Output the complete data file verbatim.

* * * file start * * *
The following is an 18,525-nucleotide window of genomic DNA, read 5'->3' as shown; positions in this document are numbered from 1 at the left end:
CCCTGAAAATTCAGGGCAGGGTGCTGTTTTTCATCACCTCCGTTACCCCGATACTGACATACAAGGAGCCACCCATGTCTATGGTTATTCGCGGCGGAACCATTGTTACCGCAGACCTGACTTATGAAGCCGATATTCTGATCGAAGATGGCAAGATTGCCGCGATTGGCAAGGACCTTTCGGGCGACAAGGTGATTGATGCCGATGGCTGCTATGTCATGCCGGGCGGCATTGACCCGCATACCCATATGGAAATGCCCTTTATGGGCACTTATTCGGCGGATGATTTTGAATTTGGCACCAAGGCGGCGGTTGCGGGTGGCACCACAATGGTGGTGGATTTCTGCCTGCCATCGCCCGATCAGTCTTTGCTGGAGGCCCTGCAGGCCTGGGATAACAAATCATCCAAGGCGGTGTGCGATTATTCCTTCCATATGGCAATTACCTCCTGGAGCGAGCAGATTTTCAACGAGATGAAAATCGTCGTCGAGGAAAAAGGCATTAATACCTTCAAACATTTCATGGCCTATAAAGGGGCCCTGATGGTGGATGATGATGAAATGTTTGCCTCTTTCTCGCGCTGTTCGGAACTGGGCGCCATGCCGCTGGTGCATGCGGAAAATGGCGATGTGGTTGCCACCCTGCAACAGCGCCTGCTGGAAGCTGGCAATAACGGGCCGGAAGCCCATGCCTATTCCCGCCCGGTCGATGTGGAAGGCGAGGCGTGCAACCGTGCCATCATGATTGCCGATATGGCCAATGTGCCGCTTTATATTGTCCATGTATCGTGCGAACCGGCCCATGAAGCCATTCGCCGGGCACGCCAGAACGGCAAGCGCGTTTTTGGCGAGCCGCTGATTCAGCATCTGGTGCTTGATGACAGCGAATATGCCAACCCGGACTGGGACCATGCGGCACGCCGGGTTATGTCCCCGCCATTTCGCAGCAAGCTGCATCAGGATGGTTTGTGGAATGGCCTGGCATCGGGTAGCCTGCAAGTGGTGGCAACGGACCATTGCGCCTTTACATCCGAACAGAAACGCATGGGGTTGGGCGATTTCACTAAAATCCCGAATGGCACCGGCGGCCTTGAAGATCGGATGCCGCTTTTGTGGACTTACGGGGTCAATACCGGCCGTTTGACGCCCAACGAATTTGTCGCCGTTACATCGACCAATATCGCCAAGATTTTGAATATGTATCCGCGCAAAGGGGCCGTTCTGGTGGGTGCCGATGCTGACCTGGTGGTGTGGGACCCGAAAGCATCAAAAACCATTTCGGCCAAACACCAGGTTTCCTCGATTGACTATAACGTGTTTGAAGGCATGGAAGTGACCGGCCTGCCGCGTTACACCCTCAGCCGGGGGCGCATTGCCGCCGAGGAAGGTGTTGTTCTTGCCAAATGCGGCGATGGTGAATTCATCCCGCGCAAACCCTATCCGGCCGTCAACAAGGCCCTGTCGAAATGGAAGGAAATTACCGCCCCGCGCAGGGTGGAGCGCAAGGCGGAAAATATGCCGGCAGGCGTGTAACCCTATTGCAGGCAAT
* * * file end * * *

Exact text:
The following is an 18,525-nucleotide window of genomic DNA, read 5'->3' as shown; positions in this document are numbered from 1 at the left end:
CCCTGAAAATTCAGGGCAGGGTGCTGTTTTTCATCACCTCCGTTACCCCGATACTGACATACAAGGAGCCACCCATGTCTATGGTTATTCGCGGCGGAACCATTGTTACCGCAGACCTGACTTATGAAGCCGATATTCTGATCGAAGATGGCAAGATTGCCGCGATTGGCAAGGACCTTTCGGGCGACAAGGTGATTGATGCCGATGGCTGCTATGTCATGCCGGGCGGCATTGACCCGCATACCCATATGGAAATGCCCTTTATGGGCACTTATTCGGCGGATGATTTTGAATTTGGCACCAAGGCGGCGGTTGCGGGTGGCACCACAATGGTGGTGGATTTCTGCCTGCCATCGCCCGATCAGTCTTTGCTGGAGGCCCTGCAGGCCTGGGATAACAAATCATCCAAGGCGGTGTGCGATTATTCCTTCCATATGGCAATTACCTCCTGGAGCGAGCAGATTTTCAACGAGATGAAAATCGTCGTCGAGGAAAAAGGCATTAATACCTTCAAACATTTCATGGCCTATAAAGGGGCCCTGATGGTGGATGATGATGAAATGTTTGCCTCTTTCTCGCGCTGTTCGGAACTGGGCGCCATGCCGCTGGTGCATGCGGAAAATGGCGATGTGGTTGCCACCCTGCAACAGCGCCTGCTGGAAGCTGGCAATAACGGGCCGGAAGCCCATGCCTATTCCCGCCCGGTCGATGTGGAAGGCGAGGCGTGCAACCGTGCCATCATGATTGCCGATATGGCCAATGTGCCGCTTTATATTGTCCATGTATCGTGCGAACCGGCCCATGAAGCCATTCGCCGGGCACGCCAGAACGGCAAGCGCGTTTTTGGCGAGCCGCTGATTCAGCATCTGGTGCTTGATGACAGCGAATATGCCAACCCGGACTGGGACCATGCGGCACGCCGGGTTATGTCCCCGCCATTTCGCAGCAAGCTGCATCAGGATGGTTTGTGGAATGGCCTGGCATCGGGTAGCCTGCAAGTGGTGGCAACGGACCATTGCGCCTTTACATCCGAACAGAAACGCATGGGGTTGGGCGATTTCACTAAAATCCCGAATGGCACCGGCGGCCTTGAAGATCGGATGCCGCTTTTGTGGACTTACGGGGTCAATACCGGCCGTTTGACGCCCAACGAATTTGTCGCCGTTACATCGACCAATATCGCCAAGATTTTGAATATGTATCCGCGCAAAGGGGCCGTTCTGGTGGGTGCCGATGCTGACCTGGTGGTGTGGGACCCGAAAGCATCAAAAACCATTTCGGCCAAACACCAGGTTTCCTCGATTGACTATAACGTGTTTGAAGGCATGGAAGTGACCGGCCTGCCGCGTTACACCCTCAGCCGGGGGCGCATTGCCGCCGAGGAAGGTGTTGTTCTTGCCAAATGCGGCGATGGTGAATTCATCCCGCGCAAACCCTATCCGGCCGTCAACAAGGCCCTGTCGAAATGGAAGGAAATTACCGCCCCGCGCAGGGTGGAGCGCAAGGCGGAAAATATGCCGGCAGGCGTGTAACCCTATTGCAGGCAAT